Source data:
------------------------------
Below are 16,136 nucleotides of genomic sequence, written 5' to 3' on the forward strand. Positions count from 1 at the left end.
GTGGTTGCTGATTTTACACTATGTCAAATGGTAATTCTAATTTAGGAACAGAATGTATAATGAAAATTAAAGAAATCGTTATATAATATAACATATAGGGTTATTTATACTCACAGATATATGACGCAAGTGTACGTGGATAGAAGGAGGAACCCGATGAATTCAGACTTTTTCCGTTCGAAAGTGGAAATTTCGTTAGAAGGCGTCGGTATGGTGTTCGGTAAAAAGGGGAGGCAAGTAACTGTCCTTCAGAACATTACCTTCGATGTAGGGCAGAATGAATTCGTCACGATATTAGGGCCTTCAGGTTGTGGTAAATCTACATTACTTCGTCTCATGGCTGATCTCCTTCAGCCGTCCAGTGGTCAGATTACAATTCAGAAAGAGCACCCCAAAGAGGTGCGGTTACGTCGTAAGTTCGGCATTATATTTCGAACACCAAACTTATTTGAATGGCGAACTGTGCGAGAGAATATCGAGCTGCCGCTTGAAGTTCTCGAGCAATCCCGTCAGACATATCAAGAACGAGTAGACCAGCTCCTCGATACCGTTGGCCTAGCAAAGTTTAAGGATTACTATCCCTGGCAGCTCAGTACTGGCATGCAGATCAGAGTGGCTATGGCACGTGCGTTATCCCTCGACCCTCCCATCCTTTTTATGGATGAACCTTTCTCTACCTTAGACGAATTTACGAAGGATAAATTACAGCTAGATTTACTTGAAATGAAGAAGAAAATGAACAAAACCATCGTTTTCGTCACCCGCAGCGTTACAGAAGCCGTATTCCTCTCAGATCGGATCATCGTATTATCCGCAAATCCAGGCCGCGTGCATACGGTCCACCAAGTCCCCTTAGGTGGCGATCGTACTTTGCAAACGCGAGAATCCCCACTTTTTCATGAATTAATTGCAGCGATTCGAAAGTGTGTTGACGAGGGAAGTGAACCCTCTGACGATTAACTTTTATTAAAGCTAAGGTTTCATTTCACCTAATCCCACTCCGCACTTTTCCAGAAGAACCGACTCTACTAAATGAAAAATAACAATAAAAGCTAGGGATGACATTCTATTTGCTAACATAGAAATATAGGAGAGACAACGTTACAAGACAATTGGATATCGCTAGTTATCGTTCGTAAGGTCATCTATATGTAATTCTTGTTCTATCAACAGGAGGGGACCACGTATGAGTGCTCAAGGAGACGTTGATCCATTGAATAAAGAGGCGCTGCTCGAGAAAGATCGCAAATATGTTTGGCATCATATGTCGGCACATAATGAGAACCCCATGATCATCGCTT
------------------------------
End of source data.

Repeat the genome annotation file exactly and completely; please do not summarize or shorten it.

Below are 16,136 nucleotides of genomic sequence, written 5' to 3' on the forward strand. Positions count from 1 at the left end.
GTGGTTGCTGATTTTACACTATGTCAAATGGTAATTCTAATTTAGGAACAGAATGTATAATGAAAATTAAAGAAATCGTTATATAATATAACATATAGGGTTATTTATACTCACAGATATATGACGCAAGTGTACGTGGATAGAAGGAGGAACCCGATGAATTCAGACTTTTTCCGTTCGAAAGTGGAAATTTCGTTAGAAGGCGTCGGTATGGTGTTCGGTAAAAAGGGGAGGCAAGTAACTGTCCTTCAGAACATTACCTTCGATGTAGGGCAGAATGAATTCGTCACGATATTAGGGCCTTCAGGTTGTGGTAAATCTACATTACTTCGTCTCATGGCTGATCTCCTTCAGCCGTCCAGTGGTCAGATTACAATTCAGAAAGAGCACCCCAAAGAGGTGCGGTTACGTCGTAAGTTCGGCATTATATTTCGAACACCAAACTTATTTGAATGGCGAACTGTGCGAGAGAATATCGAGCTGCCGCTTGAAGTTCTCGAGCAATCCCGTCAGACATATCAAGAACGAGTAGACCAGCTCCTCGATACCGTTGGCCTAGCAAAGTTTAAGGATTACTATCCCTGGCAGCTCAGTACTGGCATGCAGATCAGAGTGGCTATGGCACGTGCGTTATCCCTCGACCCTCCCATCCTTTTTATGGATGAACCTTTCTCTACCTTAGACGAATTTACGAAGGATAAATTACAGCTAGATTTACTTGAAATGAAGAAGAAAATGAACAAAACCATCGTTTTCGTCACCCGCAGCGTTACAGAAGCCGTATTCCTCTCAGATCGGATCATCGTATTATCCGCAAATCCAGGCCGCGTGCATACGGTCCACCAAGTCCCCTTAGGTGGCGATCGTACTTTGCAAACGCGAGAATCCCCACTTTTTCATGAATTAATTGCAGCGATTCGAAAGTGTGTTGACGAGGGAAGTGAACCCTCTGACGATTAACTTTTATTAAAGCTAAGGTTTCATTTCACCTAATCCCACTCCGCACTTTTCCAGAAGAACCGACTCTACTAAATGAAAAATAACAATAAAAGCTAGGGATGACATTCTATTTGCTAACATAGAAATATAGGAGAGACAACGTTACAAGACAATTGGATATCGCTAGTTATCGTTCGTAAGGTCATCTATATGTAATTCTTGTTCTATCAACAGGAGGGGACCACGTATGAGTGCTCAAGGAGACGTTGATCCATTGAATAAAGAGGCGCTGCTCGAGAAAGATCGCAAATATGTTTGGCATCATATGTCGGCACATAATGAGAACCCCATGATCATCGCTT